01 Apr 2015 Q&A Comments (9)

Why can't ministers of Holy Communion bring the Eucharist to Sunday-school teachers who are working during Mass?

Full Question My parish refuses to have an extraordinary minister of Holy Communion go to the Sunday school classrooms to offer the Eucharist to the teache…

Read more

19 Aug 2016 Articles No comments

Painting of Jesus gone wrong becomes topic of new comedic opera

Four years ago in the little town of Borja, Spain, there was a case of thought-to-be vandalism that turned out to be an unfortunate attempt at art restoration. …

Read more

26 May 2016 Articles Comments (3)

More Reasons for Mary's Perpetual Virginity

In my last post, I gave an abbreviated version of three of the eight reasons I give for Mary's perpetual virginity in my book, Behold Your Mother: A Biblical an…

Read more

18 Feb 2016 Articles Comments (2)

Pope Benedict Speaks to Muslims

On November 28, 2006, Pope Benedict XVI arrived in Ankara for a state visit to the Republic of Turkey. The pontiff’s visit, already a source of controversy owin…

Read more

02 Apr 2015 Q&A Comments (9)

Am I right in thinking that priests may prohibit female altar servers?

Full Question Our parish priest says the Church does not permit the exclusion of female altar servers. I thought a priest can choose whether or not to have…

Read more

16 Dec 2015 News Vatican No comments

The Pope's annual message for the 49th World Day of Peace

With the publication of his annual message for the 49th World Day of Peace, the Holy Father called on world leaders to make what he termed “courageous gestures …

Read more

20 May 2016 United Kingdom No comments

Archbishop says Pope will visit Ireland in 2018

The trip would likely include the first ever papal visit to Northern Ireland Archbishop Diarmuid Martin of Dublin has confirmed that Pope Francis, or his succe…

Read more

21 Oct 2014 USA No comments

Remembering Helen Hull Hitchcock, 'a true daughter of God'

St. Louis, Mo., Oct 21, 2014 / 04:35 pm .- Helen Hull Hitchcock, a prominent Catholic speaker, author, and advocate for the Church’s teachings on women and litu…

Read more

19 Feb 2015 Articles Comments (2)

The King's Throne

A few months ago, I wrote a blog post on the availability, or lack thereof, of sacraments for the homebound, titled Have Sacraments, Will Travel. After wr…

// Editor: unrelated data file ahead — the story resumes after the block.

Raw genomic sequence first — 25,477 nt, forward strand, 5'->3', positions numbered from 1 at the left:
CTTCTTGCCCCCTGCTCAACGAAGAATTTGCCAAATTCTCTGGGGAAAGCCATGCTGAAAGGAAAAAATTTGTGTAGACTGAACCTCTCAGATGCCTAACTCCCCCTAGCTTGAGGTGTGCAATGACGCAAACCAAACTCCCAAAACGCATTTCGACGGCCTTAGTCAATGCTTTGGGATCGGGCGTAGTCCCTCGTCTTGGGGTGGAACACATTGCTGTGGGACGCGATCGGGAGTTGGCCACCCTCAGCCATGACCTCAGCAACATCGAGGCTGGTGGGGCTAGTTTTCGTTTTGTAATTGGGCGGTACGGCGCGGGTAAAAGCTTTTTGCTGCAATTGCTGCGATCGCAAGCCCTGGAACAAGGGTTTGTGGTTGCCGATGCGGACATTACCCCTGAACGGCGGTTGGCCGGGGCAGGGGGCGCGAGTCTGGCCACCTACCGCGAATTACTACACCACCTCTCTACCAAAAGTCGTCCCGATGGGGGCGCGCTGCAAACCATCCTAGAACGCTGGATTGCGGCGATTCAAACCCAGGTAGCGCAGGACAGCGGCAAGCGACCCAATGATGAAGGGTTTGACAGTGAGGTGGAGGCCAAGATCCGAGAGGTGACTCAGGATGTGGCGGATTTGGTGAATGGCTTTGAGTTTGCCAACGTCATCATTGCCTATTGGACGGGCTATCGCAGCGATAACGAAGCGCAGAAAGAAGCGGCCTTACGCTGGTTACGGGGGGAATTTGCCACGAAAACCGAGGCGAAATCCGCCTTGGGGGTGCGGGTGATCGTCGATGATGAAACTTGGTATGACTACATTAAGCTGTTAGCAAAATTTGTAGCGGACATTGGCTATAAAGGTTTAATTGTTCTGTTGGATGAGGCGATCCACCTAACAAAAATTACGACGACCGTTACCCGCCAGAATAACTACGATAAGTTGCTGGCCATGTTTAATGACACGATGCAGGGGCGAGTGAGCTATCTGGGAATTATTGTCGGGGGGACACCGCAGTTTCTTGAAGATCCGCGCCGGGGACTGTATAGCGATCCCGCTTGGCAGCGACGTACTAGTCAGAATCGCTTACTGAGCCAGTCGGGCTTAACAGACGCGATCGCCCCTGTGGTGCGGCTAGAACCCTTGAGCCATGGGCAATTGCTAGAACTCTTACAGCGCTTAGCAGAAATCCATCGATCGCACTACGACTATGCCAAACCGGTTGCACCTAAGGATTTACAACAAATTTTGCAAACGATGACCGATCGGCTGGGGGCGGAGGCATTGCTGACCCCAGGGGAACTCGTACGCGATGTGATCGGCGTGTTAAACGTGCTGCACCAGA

Read more
  • 1
  • 2
  • 3

Aid agencies prepare to help 1.5 million expected to flee Mosul offensive

Up to 13 million Iraqis may need humanitarian aid by the end of 2016

The military offensive to root out ISIS militants from Mosul and surrounding villages will be a “huge challenge", the United Nations has said.

The UN said it expects about 1.5 million people to flee the warfare in a short amount of time.

The UN refugee agency, UNHCR, and other humanitarian agencies – including Catholic groups – in Iraq are scurrying to ready preparations, as it is believed that the US-led assault could be pushed forward as early as September. But aid groups fear they may be overwhelmed by the sheer numbers involved.

The UN says that as the Mosul crisis evolves, up to 13 million people throughout Iraq may need humanitarian aid by the year’s end – far larger than the Syrian crisis. This would make the humanitarian operation in Mosul likely the single largest, most complex in the world in 2016.

Bruno Geddo, UNHCR chief for Iraq, told the US Catholic News Service that the United Nations has issued an appeal for the $284 million needed in part for the “preparation of camps ahead of the humanitarian emergency from Mosul". He said a cluster of camps needs to be built in six locations in disputed territory.

“Not only do you have to make sure that the location is not in the direct range in the line of fire," he said, “but the terrain must be fit to build a camp."

He said safety and security screenings were top priorities as Sunni Muslims flood out of Mosul, controlled by ISIS for the past two years. Iraqi authorities will be charged with conducting the security screenings to identify ISIS collaborators.